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Cruising in Style: Crafty Tips on Buying Your First Yacht

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Sailing can be the ultimate vacation you never had. Indeed, when you talk about stress relief there may never be a better way to do it than to sail off to distant waters. The sound of the ocean, all the dolphins, and the waves rushing calms you like no other. Top all that with the wind in your face. It would seem like throwing all those ropes off your boat, you also throw all your cares and sorrows. And everyone would agree, you don’t have to be a billionaire sailor such as Larry Ellison to know sailing is one great adventure.

And there’s no shortage of destinations that you can go to with a yacht. You can go to such in-demand places as Sardinia and Corsica (Napoleon Bonaparte’s birthplace). The only question now is whether you ride or you drive your own yacht. If you have the money to burn, here are timely tips to get you the yacht of your dreams. To send you to the most elite places in the world you can find.

Think Purpose

Purpose can really put everything in perspective. Whether it’s a brand new Ducati bike or a yacht, what you intend to do with it should be clear on your mind. Take note that buying your first yacht should not be taken lightly. Right from the get-go, it’s wise you lay everything down in writing and draw-up your intended budget. Why? Simply because the cost of owning and maintaining one can go sky-high.

For one, what you plan to do with it should determine the size of the boat. If you want to take the whole family, including your dog and cat, then you might choose to get a more spacious one. It would be wise that you consider what are the things you want to bring along to be with you on your sea-bound journey.

Then there is the case for the amenities. Would you like a bathroom and a kitchen to go with the yacht? Choosing these can add up to the total real estate space.

In hindsight, you will not need a big boat if you plan to only sail from port to port nearby. While a smaller boat may not seem luxurious enough, it’s maneuverability is tops. You can easily slip it through any marina without a hitch.

If you’ve been honest to yourself about your purpose, then choosing which type of yacht you need wouldn’t be such a tall order. Take note that there are as many different designs of yachts as there are activities people pursue in the open sea. Basically, however, there are 3 main types. These are:

  • Cruising boats
  • Fishing boats
  • Watersport boats

Watersport boats are meant to support such activities as wakeboarding. From the looks of it, the purpose will define your boat choice.

On the other end of the spectrum, you might want to consider renting a boat if you’re not really sure of your purpose in sailing. The experience out to sea on various yacht types should help you decide. ;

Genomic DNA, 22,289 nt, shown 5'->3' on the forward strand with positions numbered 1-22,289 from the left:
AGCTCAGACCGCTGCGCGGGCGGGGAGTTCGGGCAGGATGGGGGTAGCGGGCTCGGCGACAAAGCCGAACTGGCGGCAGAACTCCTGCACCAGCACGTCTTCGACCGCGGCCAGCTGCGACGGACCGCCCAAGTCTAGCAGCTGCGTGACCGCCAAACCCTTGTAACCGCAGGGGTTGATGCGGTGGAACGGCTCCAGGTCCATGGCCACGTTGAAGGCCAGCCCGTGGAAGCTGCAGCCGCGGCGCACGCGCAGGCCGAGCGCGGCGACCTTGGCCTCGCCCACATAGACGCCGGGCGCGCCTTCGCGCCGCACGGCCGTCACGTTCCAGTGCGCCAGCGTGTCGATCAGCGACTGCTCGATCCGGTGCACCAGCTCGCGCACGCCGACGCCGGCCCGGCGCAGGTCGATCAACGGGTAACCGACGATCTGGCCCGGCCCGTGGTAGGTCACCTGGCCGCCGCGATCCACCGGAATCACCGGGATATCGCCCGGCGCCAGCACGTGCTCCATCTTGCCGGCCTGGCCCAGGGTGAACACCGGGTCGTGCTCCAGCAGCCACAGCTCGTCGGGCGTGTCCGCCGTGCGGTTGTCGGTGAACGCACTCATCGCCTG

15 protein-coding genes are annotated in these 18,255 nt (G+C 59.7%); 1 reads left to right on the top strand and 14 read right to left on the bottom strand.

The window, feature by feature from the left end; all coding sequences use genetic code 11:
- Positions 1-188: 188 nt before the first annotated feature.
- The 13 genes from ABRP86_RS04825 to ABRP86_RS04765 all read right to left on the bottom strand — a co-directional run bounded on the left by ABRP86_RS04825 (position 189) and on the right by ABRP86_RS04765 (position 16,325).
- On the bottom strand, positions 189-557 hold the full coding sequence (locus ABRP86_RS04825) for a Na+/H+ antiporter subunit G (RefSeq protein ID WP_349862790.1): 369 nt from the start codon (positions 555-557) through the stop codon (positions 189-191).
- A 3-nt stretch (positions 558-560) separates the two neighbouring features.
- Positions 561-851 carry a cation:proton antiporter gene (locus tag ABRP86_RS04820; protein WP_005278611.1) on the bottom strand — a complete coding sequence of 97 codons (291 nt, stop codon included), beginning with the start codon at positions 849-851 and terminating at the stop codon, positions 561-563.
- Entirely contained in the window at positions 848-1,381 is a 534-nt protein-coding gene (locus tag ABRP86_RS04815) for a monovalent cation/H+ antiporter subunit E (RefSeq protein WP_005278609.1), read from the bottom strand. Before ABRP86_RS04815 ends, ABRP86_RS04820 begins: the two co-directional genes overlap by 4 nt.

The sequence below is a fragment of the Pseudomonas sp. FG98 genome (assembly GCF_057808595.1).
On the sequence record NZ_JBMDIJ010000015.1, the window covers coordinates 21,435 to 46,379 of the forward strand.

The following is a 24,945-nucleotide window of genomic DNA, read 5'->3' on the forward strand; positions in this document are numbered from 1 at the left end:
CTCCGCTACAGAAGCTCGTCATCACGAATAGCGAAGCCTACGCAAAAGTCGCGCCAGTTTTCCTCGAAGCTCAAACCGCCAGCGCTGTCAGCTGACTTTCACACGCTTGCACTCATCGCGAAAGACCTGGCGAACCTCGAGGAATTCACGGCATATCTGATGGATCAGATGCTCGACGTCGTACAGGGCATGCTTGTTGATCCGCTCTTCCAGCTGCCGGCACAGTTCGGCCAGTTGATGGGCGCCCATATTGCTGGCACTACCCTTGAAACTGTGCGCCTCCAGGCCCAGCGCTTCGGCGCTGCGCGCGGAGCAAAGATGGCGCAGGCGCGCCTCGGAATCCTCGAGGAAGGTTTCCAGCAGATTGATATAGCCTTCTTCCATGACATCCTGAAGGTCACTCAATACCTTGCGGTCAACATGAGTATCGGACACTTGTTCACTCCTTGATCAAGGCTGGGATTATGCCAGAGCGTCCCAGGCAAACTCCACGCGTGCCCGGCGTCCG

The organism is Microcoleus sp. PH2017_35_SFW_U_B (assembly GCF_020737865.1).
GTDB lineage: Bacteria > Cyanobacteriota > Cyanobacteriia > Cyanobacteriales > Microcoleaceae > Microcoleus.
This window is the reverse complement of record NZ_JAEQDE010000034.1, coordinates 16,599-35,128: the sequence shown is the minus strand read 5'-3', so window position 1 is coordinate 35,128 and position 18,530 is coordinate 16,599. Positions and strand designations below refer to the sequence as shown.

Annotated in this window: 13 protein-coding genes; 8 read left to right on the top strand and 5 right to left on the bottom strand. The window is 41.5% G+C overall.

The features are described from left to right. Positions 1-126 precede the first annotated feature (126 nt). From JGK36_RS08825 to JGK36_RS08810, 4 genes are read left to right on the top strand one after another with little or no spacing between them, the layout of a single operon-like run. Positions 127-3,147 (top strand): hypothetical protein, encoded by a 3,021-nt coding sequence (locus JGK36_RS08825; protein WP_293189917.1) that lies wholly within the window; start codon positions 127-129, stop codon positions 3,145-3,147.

Renting has its distinct advantage as you won’t have to shell out so much to enjoy the waters. Plus, you won’t need to budget maintenance.

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Think Long Term

Even if you have the budget to buy a new yacht, know there are other considerations in getting one. For one, you’d have to contend with a host of additional fees, namely mooring fees, insurance, etc. Plus, you’ll have to find a good place for your yacht. It’s good you take these things as part of the bigger picture before you go down to a buyer.

Usually, the first boat is just for the experience. So buying a brand new yacht may not be such a wise idea. On the other hand, if you’re tight on the budget, looking at taking out loans could be best for you.

Read the Fine Print

This is a business transaction. So treat it as one. You would not want to buy a house if you have not seen and inspected it firsthand right? The same holds true for your chosen yacht. Survey it. If you are not that confident you can do a professional survey, bring an expert. That way you won’t have to deal with insurance issues.

Know that a survey serves you well too. It shows possible issues of the yacht at hand allowing you to negotiate and lower the selling price.

Then, make sure things are in order. Check the boat’s documents and its VAT details. When the sale is made, you should get an original invoice that’s VAT-paid. If the seller insists no invoice is necessary, don’t proceed. Without a VAT-paid invoice, selling the yacht years after may become an uphill climb. If things go ugly, get the services of a yacht broker.

And yes, you should ensure you have your proof of ownership given you along with pertinent documents (e.g., Bills of Sale, Certificate of Registry). It may sound a lot but it’s no sweat when you think of all the adventure that awaits you out in the open sea. Have faith, will sail in style.

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